If you’re a zombie fan and you’ve ever been bothered by the inconsistency and implausibility of undead lore, there’s a book for that. The Zombie Autopsies: Secret Notebooks from the Apocalypse by Steven Schlozman, MD, attempts to legitimize zombie lore by throwing it through the ringer of science. While what comes out the other side doesn’t stand alone as a bastion of zombie canon, it certainly adds support to an otherwise fragmented and rapidly decaying mythology.
Could zombies really exist? I, of course, am unliving proof of it. But before the real zombie apocalypse struck, zombie enthusiasts everywhere were plagued by the sneaking suspicion that the canonical “rules” of zombiism were not just implausible – they were downright dumb.
How can a zombie keep on trucking, despite missing entire body parts that are crucial to body functioning (arms, chests, blood … everything below the waist…)? Why are zombies ravenously hungry all the time? Why can’t they ever push back from the brain buffet and call it a night? Why do they crave human flesh? Why is destroying the brain the only way to destroy them?
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The Zombie Autopsies does a clever thing: it attempts to answer these nagging questions by presenting a realicious rubber-gloves-and-scrubs autopsy scenario in which a doctor dissects numerous zombies and reports, in often dizzyingly gruesome detail, what makes the undead tick. And because a straight-up autopsy report would be all kinds of dull, the book wraps that in an outer layer of fiction, in which the author scaffolds his own zombie universe. For those of you keeping score, that’s horror fiction wrapped inside science fiction wrapped inside more horror fiction, making the Zombie Autopsies a heaping helping of tasty horror/sci-fi turducken.
Zombie purists may be interested in the fictional world the author has constructed; indeed, not since vampires started twinkling has a horror genre suffered such an identity crisis through the fragmentation of its fictional “rules”. The Zombie Autopsies sticks to familiar territory, holding mainly to the groundwork laid by George Romero (who endorses the book on the back cover). These zombies are walkers, not runners, but they’ll lurch if they get close. They’re not super-strong, but they are tenacious, and rabidly hungry. Zombiism is caused by a virus (not the full moon, radiation or toxic gas), and they’re only technically “undead” by a twist of human reasoning – the book’s “humanoids” are essentially human beings who have succumbed to a virulent sickness, a la 28 Days Later.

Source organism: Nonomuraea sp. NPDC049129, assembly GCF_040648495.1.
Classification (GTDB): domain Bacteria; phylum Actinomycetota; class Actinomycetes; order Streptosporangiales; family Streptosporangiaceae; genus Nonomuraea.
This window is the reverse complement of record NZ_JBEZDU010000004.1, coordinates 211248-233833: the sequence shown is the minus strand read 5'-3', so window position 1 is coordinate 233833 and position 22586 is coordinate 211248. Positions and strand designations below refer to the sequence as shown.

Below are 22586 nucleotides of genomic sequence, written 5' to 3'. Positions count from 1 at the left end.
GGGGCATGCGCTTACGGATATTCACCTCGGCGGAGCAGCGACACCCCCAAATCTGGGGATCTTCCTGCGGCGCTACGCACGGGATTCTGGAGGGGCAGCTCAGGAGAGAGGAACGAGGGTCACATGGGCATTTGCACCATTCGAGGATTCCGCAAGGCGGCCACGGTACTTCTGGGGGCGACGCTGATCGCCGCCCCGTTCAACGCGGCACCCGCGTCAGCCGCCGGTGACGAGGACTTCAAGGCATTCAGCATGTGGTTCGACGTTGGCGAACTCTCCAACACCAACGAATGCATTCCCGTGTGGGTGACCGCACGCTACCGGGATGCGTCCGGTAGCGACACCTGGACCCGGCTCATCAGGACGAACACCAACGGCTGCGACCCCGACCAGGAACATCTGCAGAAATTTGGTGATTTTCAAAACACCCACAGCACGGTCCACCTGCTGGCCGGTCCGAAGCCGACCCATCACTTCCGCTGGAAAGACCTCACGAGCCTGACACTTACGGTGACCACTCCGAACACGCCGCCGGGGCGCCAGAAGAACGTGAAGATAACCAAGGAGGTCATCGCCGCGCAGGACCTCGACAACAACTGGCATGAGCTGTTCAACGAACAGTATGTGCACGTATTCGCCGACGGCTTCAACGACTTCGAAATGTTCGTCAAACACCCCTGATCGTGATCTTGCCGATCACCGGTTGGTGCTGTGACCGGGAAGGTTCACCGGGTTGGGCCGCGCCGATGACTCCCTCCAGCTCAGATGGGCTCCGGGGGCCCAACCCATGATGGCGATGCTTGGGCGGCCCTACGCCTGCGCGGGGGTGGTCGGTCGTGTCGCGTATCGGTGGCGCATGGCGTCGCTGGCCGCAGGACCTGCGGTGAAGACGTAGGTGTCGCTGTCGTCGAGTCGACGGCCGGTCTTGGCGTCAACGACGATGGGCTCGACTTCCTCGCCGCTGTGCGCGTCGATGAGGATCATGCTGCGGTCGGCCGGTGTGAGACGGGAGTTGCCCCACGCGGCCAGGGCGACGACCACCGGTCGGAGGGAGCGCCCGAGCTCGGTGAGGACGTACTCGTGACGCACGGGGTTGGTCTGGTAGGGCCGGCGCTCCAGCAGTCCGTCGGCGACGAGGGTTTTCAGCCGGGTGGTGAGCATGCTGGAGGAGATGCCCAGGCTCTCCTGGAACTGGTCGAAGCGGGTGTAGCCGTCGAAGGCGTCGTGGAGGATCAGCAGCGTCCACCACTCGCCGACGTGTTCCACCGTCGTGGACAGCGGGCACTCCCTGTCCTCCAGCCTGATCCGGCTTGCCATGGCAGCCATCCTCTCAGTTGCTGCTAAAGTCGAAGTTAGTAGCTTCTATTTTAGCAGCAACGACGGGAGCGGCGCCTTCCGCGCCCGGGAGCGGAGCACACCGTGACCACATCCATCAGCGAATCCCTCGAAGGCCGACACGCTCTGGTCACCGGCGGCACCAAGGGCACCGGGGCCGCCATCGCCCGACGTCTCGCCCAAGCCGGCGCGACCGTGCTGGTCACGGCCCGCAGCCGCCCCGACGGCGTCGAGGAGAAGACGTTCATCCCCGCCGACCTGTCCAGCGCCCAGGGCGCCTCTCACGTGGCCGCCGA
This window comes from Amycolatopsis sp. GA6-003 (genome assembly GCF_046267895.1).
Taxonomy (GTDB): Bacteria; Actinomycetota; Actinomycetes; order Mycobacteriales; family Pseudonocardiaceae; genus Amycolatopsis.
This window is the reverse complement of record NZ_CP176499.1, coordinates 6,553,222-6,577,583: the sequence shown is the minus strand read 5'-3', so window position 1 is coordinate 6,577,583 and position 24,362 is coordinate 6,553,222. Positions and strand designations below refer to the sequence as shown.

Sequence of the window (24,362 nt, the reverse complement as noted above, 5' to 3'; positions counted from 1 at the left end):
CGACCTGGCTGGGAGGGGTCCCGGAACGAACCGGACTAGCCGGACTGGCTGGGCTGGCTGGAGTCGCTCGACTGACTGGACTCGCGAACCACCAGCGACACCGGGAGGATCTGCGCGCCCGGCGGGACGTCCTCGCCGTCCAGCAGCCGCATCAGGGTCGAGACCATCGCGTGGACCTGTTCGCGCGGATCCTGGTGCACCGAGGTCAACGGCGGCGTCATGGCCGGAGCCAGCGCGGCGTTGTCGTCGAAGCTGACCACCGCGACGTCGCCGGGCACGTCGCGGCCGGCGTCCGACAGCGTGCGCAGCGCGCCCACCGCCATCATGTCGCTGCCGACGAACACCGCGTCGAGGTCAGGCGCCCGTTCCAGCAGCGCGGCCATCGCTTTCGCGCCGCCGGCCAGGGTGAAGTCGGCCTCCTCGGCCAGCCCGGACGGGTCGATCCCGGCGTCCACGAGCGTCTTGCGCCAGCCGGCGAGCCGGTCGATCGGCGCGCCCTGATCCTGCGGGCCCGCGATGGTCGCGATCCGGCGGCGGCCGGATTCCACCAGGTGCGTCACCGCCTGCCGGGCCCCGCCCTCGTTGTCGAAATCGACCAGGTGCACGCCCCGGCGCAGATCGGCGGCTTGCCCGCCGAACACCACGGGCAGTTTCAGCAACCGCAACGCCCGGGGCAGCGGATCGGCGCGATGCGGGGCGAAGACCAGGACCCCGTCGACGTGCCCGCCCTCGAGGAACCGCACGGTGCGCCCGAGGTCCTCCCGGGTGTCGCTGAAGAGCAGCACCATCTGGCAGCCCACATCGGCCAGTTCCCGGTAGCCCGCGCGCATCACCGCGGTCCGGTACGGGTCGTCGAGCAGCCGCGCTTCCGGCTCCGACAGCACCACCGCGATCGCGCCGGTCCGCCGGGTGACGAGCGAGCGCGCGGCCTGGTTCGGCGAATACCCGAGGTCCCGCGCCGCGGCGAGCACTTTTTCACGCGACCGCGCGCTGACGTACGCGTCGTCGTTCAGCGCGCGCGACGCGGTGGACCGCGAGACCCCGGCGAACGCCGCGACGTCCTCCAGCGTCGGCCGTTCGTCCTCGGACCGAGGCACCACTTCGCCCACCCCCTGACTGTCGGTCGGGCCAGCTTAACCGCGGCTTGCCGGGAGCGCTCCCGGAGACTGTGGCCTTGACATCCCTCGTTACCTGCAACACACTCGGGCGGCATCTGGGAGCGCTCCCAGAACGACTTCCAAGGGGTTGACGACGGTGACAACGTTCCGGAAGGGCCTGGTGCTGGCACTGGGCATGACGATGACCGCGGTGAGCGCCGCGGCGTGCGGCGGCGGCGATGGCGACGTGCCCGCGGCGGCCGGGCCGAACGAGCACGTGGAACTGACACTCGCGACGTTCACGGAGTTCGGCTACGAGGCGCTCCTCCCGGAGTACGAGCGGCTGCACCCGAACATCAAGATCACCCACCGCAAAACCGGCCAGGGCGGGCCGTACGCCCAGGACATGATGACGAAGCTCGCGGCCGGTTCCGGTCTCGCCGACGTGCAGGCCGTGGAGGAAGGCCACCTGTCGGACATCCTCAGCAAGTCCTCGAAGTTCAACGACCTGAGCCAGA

It’s Not All Withered Roses
While Schlozman creates a compelling doomsday scenario, his book presents a few frustrations. One of the main characters makes some sort of scientific breakthrough in studying ANSD (the virus that causes zombiism), but the reader is never let in on the secret. We’re left instead to flip back through the pages, hunting for clues and drawing connections to solve a mystery that i’m not certain even the author has worked out.
The illustrations struck me as somewhat amateurish. i was hoping for something that looked more authentically “medical”, like you would find in a very thick, very dull text book, but instead found doodles by what appeared to be an aspiring comic book artist. A cruise through illustrator Andrea Sparacio’s portofolio turns up vaguely Crumb-like art that may please some readers, but i didn’t care for it. Finally, the book is a very quick read. Laid out in a handwriting-style font with plenty of breathing room in the margins, it rockets by more like an overlong short story than a proper novel.
“Hold still – you may feel a little pinch … ”
We Shall Overcome (and Eat Your Brains)
Concerning Zombie Rights, the book is deplorable. The author concocts something called the “Ecumenical Treaty of Atlanta” concerning the status of zombified humans, on which much of the book’s moral teeter-tottering relies. The ultimate conclusion is that zombies, lacking the reasoning afforded by functioning frontal lobes, are NLH (“No Longer Human”), and can therefore be dispatched with impunity.
I can assure you, dear reader, that if such a treaty actually existed in this day and age, I would be the first to march (or, rather, lurch) on the capital to growl my disapproval. I mean, of course zombies are not human! But to suggest we no longer care about anyone or anything is simply preposterous. I care very much about eating brains, and I should have the right to eat them where and whenever I so choose. And I should be free from the meddling spatulae of scientists who choose to perform autopsies on zombies while they are still alive. The barbarism is simply galling.
More Prop than Proper Prose
The Zombie Autopsies turned my stomach – not because of the illustrations or the (literally) gory details, but because of the blatant disregard for re-life exhibited by its so-called protagonists. On the plus side, the lovingly-crafted descriptions of pulsating brains made me positively delirious with hunger. (I may have taken a bite out of the book at one point.) I inadvertently learned more about brain, heart, lung and GI functioning than I may have intended to, but nothing that could help me bluff my way through a premed exam.
Due to its length and somewhat frustrating open-endedness, The Zombie Autopsies serves more of a supportive role as fifth business to zombie lore than earning a star turn in the spotlight. It’s worth a (brief) read by any zombie fan who lies awake at night worrying about the scientific implausibility of his favourite novels and films. But if you don’t end up reading the book, allow me to reassure you: we zombies are very real, and I’m happy to pay you a visit in the rotting flesh to prove it.